Tuesday, 04 October 2022

T The Pro-Active Author

What to Do with a New Book Review

Last week I got an email from our author support team at Morgan James Publishing. I'm intentionally starting the story here because from my years in publishing, it is important to select and work with a team who helps you in unexpected ways. The email told me about a new review for Book Proposals That Sell (the Revised Edition).  As an acquisitions editor, I watch many authors choose not to have a team but there are unexpected benefits from working with a team.

The author support email told me about a new review from a trade magazine. The team sends out review copies, so I have no idea how the publication got my book for review. Typically, publications receive many more books to review than they can possibly assign and publish. Many authors would like for their book to appear in a local newspaper yet that newspaper may only publish six or seven reviews a week—like what happens in my local Denver Post. These few published reviews come from hundreds of books which they receive.  Anytime you get a printed review it is rare.

In this article, I want to tell you about what I did next. You can use this information for any review for your book such as an online review which are public information just like my print review. I could have celebrated it and put it into a file. Instead I took additional actions and encourage you to do the same. It often takes author work to get reviews. The main way to get reviews is to ask people to review your book. I have a free teleseminar about getting reviews (just follow the link for this teaching).

When I received the review from the Morgan James author support team, the email had the text of the review in the email but they also sent the print review which included the entire publication. I could have cheered to myself and then filed the review and forgotten about it. But I didn't. Instead, I loaded a program that I have called Corel PDF Fusion. Google the name to purchase it or you may use another tool. This program allowed me to load the PDF, then separate out the single page with my review.

After isolating the single page of my review, I carefully read the review several times and isolated a couple of glowing sentences from the review. Because I had isolated a single page for the review, I uploaded this page to my website (so it will always be there and not disappear).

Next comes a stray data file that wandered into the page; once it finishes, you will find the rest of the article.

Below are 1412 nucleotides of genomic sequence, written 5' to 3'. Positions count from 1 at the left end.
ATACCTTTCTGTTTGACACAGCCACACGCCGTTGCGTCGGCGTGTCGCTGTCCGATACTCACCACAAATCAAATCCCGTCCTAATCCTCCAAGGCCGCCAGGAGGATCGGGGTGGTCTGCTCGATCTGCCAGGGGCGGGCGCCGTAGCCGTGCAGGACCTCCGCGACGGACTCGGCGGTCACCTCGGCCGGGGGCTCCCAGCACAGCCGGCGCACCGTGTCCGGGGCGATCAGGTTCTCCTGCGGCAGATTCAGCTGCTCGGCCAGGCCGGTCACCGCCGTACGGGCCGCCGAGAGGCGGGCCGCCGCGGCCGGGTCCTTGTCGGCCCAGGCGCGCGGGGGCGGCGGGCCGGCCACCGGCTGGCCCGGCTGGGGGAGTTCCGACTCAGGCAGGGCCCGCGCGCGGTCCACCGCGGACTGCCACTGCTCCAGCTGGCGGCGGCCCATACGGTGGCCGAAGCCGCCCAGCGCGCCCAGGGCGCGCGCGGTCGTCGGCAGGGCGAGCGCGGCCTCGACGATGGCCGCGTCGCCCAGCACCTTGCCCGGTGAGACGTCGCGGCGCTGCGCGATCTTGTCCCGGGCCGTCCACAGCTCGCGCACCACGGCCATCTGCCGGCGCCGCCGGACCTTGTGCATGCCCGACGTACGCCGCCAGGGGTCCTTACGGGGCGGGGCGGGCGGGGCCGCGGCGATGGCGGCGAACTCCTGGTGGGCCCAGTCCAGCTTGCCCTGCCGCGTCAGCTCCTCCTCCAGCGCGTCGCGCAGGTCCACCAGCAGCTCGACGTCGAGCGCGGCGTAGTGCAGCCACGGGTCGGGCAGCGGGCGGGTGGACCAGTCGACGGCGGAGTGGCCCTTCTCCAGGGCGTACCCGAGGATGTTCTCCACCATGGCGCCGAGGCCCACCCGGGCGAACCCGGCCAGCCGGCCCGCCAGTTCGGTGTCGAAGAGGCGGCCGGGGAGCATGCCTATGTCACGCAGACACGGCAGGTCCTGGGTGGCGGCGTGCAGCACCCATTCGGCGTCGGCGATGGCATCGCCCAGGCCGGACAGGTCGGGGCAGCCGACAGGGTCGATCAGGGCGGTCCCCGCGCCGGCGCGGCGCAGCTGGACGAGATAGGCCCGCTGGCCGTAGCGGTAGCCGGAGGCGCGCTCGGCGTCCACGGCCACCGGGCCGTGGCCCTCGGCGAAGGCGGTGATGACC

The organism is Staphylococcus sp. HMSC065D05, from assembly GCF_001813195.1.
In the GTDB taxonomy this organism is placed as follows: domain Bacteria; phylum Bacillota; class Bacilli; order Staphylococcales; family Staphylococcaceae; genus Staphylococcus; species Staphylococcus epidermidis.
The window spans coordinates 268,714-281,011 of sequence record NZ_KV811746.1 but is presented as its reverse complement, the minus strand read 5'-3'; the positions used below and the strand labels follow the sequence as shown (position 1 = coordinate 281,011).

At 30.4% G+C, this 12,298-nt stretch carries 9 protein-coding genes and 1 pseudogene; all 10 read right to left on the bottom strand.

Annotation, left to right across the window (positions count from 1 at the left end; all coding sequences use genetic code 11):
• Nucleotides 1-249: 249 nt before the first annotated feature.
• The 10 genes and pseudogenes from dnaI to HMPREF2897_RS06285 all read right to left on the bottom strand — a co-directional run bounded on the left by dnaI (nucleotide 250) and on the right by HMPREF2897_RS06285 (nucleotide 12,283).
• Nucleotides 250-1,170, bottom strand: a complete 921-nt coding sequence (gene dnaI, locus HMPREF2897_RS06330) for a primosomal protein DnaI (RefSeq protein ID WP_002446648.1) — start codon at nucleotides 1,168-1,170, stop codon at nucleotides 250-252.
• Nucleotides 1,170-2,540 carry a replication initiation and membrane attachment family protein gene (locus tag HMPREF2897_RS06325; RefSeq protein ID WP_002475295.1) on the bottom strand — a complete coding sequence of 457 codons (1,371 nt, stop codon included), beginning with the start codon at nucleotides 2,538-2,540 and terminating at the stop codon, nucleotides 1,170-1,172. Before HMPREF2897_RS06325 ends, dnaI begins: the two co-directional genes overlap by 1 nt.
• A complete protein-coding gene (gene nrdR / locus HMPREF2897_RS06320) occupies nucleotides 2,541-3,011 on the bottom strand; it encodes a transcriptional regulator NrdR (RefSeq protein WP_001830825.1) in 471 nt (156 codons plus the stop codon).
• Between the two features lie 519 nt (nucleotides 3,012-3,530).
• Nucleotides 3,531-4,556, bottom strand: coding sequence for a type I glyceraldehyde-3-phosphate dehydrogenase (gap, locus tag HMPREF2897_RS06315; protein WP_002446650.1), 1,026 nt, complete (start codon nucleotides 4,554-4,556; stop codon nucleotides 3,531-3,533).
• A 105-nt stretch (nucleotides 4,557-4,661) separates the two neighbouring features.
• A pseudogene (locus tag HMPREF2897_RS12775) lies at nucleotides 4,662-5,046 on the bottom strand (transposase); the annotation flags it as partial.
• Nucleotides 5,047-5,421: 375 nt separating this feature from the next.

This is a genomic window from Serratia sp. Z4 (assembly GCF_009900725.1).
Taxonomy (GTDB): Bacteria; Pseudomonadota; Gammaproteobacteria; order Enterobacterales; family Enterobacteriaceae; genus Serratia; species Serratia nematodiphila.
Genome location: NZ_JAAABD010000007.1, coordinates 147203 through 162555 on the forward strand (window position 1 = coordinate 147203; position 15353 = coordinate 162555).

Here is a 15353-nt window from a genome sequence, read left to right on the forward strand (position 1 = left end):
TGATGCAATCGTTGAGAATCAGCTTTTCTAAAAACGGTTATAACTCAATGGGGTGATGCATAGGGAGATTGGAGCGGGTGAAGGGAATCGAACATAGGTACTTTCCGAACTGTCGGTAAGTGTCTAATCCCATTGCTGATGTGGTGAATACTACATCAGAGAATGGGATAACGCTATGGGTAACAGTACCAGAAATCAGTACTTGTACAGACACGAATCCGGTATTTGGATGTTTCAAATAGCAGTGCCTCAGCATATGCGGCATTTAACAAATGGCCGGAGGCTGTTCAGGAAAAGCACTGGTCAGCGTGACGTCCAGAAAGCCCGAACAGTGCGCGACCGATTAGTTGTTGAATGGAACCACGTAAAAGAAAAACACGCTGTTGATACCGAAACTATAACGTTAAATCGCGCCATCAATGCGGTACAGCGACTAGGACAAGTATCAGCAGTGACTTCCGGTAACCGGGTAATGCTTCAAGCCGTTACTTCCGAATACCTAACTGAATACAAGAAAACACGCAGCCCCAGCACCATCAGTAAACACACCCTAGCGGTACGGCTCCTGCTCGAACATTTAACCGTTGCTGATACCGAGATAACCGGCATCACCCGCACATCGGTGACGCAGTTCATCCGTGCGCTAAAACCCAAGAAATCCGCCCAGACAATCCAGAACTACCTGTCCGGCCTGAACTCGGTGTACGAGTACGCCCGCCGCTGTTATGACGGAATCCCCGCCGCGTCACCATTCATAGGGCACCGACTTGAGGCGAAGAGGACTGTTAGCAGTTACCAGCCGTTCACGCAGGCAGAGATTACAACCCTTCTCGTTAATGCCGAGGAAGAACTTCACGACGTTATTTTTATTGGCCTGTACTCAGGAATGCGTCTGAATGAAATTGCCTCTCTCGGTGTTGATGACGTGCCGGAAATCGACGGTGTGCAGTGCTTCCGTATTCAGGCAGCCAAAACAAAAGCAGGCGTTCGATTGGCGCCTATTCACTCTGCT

For my next step, I loaded a program called Author Lab. Follow the link to learn more and gain lifetime access for only $80.  For my work in publishing, I use this program almost daily. It has royalty free stock photos for example that I use on my blog. 

One of the tools in this program is called Testimonial Builder. I read the review several times and look for a glowing statement or two. Then I opened Testimonial Builder. In a few mouse clicks, you can select a background and image (I selected a woman since it was a woman who reviewed my book). Then this tool allows you to add a sentence and her name, then save the image. I am not a designer but in a matter of minutes I created a professional image with a sentence from the review.

For my final step in the process, I created several social media posts (check here and here), then scheduled them on Hootsuite for release. Notice my social media post includes a link to the full review where I got the sentence for the image. I will be using these posts on a regular basis in the days ahead.

Lynne Cooke review

Every day potential customers are reading reviews and making buying decisions about your book. A key part of my personal philosophy is every author has to take 100% responsibility for their own success. I encourage you to take similar actions with your reviews to get them into the market.

What actions do you take with a new review?


 

Tweetable:

When your book gets a new review, what actions do you take as an author? Get the specific steps from this prolific editor and author, Here are the details. (ClickToTweet)


BPTS coffee cup

Does your fiction or nonfiction book have a business plan? Every type of book needs a proposal—even if you self-publish. Get this resource.

 

Columnist: Terry Whalin

Picture

W. Terry Whalin, a writer and acquisitions editor lives in Colorado. A former  magazine editor and former literary agent, Terry is an acquisitions editor at Morgan James Publishing. He has written more than 60 nonfiction books including Jumpstart Your Publishing Dreams. To help writers, he has created 12-lesson online course called Write A Book Proposal. His website is located at: www.terrywhalin.com.

Share this!

Fueling Wholesome Entertainment

TWJ Magazine is the premier publication for lovers of the written word.